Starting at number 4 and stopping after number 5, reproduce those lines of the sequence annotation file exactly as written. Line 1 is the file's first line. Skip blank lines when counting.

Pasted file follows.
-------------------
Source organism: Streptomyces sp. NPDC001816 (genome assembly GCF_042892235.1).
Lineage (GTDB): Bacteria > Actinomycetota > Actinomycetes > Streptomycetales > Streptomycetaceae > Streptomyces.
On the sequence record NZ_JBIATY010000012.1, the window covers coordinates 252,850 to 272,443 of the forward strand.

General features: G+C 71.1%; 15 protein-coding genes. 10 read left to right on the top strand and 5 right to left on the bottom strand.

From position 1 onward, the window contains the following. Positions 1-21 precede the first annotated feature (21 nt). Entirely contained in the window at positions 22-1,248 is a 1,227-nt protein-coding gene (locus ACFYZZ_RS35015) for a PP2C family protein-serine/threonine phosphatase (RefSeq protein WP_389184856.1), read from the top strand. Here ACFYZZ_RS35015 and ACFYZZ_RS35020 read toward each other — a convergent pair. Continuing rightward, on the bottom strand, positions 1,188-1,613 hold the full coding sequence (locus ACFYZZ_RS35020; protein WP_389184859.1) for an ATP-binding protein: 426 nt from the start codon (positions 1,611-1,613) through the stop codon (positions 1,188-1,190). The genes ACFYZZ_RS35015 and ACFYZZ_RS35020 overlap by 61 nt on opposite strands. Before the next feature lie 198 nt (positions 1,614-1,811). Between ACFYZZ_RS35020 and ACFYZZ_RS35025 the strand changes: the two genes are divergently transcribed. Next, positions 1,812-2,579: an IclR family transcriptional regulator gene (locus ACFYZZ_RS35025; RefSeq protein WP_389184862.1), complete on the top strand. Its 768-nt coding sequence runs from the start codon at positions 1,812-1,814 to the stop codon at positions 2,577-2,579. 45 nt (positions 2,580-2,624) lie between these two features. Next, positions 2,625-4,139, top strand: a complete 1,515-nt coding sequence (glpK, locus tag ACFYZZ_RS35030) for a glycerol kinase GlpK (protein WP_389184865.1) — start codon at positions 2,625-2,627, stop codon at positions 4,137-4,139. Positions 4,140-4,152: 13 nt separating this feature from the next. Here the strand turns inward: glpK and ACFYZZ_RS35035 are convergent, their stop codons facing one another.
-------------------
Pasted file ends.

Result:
General features: G+C 71.1%; 15 protein-coding genes. 10 read left to right on the top strand and 5 right to left on the bottom strand.

From position 1 onward, the window contains the following. Positions 1-21 precede the first annotated feature (21 nt). Entirely contained in the window at positions 22-1,248 is a 1,227-nt protein-coding gene (locus ACFYZZ_RS35015) for a PP2C family protein-serine/threonine phosphatase (RefSeq protein WP_389184856.1), read from the top strand. Here ACFYZZ_RS35015 and ACFYZZ_RS35020 read toward each other — a convergent pair. Continuing rightward, on the bottom strand, positions 1,188-1,613 hold the full coding sequence (locus ACFYZZ_RS35020; protein WP_389184859.1) for an ATP-binding protein: 426 nt from the start codon (positions 1,611-1,613) through the stop codon (positions 1,188-1,190). The genes ACFYZZ_RS35015 and ACFYZZ_RS35020 overlap by 61 nt on opposite strands. Before the next feature lie 198 nt (positions 1,614-1,811). Between ACFYZZ_RS35020 and ACFYZZ_RS35025 the strand changes: the two genes are divergently transcribed. Next, positions 1,812-2,579: an IclR family transcriptional regulator gene (locus ACFYZZ_RS35025; RefSeq protein WP_389184862.1), complete on the top strand. Its 768-nt coding sequence runs from the start codon at positions 1,812-1,814 to the stop codon at positions 2,577-2,579. 45 nt (positions 2,580-2,624) lie between these two features. Next, positions 2,625-4,139, top strand: a complete 1,515-nt coding sequence (glpK, locus tag ACFYZZ_RS35030) for a glycerol kinase GlpK (protein WP_389184865.1) — start codon at positions 2,625-2,627, stop codon at positions 4,137-4,139. Positions 4,140-4,152: 13 nt separating this feature from the next. Here the strand turns inward: glpK and ACFYZZ_RS35035 are convergent, their stop codons facing one another.